From nostalgia to catastrophe: Genre, retro-culture, and the British and American fictions of neoliberalis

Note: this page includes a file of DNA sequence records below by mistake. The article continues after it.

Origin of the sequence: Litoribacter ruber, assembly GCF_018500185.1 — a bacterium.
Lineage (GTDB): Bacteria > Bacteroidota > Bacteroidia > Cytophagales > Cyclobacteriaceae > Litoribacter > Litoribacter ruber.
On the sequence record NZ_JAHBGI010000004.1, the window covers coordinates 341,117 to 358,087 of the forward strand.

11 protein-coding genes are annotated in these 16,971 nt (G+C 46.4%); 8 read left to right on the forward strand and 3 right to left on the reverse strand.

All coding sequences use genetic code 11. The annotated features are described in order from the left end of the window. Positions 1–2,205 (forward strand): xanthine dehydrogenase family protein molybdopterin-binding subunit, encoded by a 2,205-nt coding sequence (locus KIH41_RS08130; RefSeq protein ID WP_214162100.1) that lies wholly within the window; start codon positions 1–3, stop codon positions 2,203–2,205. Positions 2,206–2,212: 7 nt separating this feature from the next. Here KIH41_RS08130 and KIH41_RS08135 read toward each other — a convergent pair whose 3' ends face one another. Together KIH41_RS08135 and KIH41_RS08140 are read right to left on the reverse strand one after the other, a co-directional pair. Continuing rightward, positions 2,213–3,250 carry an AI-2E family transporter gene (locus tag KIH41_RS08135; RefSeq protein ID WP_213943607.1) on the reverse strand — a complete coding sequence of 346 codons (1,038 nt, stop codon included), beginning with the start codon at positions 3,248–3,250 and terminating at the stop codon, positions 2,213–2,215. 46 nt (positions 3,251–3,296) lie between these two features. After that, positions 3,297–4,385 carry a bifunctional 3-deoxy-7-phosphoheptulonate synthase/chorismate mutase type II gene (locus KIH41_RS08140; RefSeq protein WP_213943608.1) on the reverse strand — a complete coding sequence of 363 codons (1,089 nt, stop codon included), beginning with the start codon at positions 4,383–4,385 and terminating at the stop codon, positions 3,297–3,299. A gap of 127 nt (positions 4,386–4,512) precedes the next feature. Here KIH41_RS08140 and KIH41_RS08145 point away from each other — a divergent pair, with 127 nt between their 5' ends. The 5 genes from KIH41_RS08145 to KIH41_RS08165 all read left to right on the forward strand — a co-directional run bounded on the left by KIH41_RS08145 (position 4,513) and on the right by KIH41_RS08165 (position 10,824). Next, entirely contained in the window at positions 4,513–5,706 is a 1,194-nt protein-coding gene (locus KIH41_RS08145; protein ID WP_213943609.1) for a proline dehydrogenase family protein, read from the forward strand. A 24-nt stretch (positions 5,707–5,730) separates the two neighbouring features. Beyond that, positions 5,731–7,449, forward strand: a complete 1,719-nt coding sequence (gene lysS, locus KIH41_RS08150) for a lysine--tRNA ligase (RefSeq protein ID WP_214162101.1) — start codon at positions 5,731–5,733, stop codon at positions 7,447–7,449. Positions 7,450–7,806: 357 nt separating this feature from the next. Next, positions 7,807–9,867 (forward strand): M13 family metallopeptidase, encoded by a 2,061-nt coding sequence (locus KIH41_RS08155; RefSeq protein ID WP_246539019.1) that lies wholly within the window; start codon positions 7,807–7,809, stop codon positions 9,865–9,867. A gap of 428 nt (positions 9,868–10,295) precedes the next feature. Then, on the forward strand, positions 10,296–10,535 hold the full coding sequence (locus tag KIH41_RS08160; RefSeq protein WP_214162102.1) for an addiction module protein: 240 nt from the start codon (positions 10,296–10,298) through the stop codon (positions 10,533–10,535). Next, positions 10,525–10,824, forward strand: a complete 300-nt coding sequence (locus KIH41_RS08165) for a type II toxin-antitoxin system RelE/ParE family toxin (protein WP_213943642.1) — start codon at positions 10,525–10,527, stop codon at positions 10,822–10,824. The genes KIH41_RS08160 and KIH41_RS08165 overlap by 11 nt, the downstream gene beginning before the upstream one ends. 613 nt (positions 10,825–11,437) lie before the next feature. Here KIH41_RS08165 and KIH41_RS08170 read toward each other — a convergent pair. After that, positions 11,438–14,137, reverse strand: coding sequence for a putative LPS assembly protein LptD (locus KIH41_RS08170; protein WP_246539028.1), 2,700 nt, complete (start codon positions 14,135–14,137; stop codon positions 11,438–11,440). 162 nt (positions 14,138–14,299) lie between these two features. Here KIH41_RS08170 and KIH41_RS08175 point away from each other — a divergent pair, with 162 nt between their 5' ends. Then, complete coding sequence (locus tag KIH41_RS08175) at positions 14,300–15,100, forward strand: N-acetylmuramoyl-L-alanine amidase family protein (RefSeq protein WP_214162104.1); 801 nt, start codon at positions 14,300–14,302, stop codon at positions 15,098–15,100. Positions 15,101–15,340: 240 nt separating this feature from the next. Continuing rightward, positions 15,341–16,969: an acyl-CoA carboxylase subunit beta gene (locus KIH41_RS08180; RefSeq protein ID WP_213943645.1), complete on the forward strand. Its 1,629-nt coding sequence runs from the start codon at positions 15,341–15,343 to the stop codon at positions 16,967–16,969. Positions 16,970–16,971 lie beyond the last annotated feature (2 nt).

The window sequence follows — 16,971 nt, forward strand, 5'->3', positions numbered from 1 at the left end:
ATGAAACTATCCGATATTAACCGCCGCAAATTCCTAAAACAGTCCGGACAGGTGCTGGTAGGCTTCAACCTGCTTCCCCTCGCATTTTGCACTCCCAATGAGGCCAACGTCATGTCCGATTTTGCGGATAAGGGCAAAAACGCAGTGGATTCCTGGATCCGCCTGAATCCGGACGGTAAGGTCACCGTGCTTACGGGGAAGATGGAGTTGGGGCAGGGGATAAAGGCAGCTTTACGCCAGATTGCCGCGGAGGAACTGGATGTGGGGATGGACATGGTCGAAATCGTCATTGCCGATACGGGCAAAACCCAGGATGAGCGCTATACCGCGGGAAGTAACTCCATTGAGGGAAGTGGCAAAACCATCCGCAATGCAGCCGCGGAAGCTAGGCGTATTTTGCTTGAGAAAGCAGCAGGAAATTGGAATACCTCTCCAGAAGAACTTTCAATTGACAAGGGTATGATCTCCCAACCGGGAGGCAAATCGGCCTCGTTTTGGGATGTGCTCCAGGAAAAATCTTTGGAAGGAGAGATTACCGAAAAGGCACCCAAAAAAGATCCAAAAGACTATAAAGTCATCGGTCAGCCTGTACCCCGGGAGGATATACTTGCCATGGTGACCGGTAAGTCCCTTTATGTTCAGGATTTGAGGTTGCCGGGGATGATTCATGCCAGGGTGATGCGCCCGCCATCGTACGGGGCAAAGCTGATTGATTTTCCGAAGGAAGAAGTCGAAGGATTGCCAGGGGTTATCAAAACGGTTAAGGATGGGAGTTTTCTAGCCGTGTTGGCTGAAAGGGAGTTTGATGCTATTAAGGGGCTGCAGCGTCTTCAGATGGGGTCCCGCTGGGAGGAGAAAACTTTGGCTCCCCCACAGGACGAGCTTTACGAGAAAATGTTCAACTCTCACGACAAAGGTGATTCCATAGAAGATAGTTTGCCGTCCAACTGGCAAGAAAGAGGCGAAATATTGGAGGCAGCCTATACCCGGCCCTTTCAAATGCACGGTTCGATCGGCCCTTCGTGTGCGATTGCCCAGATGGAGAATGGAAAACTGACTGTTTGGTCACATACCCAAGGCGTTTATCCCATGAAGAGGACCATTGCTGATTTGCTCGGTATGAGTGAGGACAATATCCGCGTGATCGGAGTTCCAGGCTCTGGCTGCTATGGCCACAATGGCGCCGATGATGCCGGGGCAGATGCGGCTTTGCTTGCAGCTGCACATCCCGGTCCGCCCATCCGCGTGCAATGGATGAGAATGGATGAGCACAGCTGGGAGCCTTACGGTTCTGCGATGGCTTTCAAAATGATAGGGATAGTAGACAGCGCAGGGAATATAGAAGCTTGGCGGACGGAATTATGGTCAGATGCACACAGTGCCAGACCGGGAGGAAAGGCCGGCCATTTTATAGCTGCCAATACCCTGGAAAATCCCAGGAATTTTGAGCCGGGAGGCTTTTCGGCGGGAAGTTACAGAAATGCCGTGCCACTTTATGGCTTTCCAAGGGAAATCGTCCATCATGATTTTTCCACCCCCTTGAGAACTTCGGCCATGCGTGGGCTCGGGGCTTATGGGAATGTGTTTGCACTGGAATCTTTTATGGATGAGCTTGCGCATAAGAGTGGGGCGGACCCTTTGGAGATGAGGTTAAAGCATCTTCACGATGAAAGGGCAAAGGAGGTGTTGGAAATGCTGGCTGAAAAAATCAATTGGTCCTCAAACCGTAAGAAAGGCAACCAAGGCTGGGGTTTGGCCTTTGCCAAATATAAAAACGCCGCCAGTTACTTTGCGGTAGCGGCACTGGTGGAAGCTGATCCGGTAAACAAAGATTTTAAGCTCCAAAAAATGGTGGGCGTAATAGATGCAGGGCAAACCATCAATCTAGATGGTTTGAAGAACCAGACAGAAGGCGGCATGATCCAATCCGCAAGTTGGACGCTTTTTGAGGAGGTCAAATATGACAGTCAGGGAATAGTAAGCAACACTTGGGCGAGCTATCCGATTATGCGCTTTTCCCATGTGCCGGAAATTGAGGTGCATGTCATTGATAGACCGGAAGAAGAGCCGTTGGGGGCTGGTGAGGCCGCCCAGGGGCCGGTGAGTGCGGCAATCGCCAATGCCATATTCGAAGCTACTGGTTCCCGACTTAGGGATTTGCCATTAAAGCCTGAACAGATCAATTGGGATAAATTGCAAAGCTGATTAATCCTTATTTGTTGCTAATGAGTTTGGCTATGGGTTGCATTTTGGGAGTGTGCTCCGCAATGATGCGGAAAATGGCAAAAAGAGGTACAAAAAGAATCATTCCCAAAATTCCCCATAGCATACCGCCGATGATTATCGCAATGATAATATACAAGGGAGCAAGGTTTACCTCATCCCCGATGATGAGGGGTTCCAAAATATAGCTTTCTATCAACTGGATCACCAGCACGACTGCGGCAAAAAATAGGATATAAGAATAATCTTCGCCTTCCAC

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This dissertation examines the role genre plays in making sense of the damage caused by neoliberalization. More specifically, From Nostalgia to Catastrophe examines recent British and American writers who embrace and rework established narrative forms in their depictions of this mostly under-recognized history of violence. The title, then, refers to a field of fictions (or, narratives) regarding neoliberalism's history and impact, with nostalgia and catastrophe as the extreme edges of that field. These terms, moreover, identify the stumbling blocks and absolutist tendencies within current critical and cultural confrontations with this history. In fact, this project contends that nostalgia and catastrophism are the two conclusions neoliberal ideology compels us to adopt. But against the desire for a literature that can straightforwardly mimic the brutality of today's economic order, this dissertation concludes that these tendencies need not be indulged but must necessarily be worked through so as to achieve an understanding beyond this particular horizon of thought. All three chapters presume, then, that some degree of wrestling with the recent past is an essential precondition for understanding the neoliberal present. But be it David Peace's serialized noir account of 1970s and '80s Yorkshire, the weird origins of China Miéville's London analog, Beszel/Ul Qoma, or Rachel Kushner's reconstructed heyday of downtown art and stagflation era radicalism, these literary look backs have not abandoned futurity. Rather, in these respective reconstructions we can see that genre itself has a future, a future not wholly bound to its past, and if we are to imagine a better world, we mustn't jettison the old models but remake them in ways that may offer us an alternative.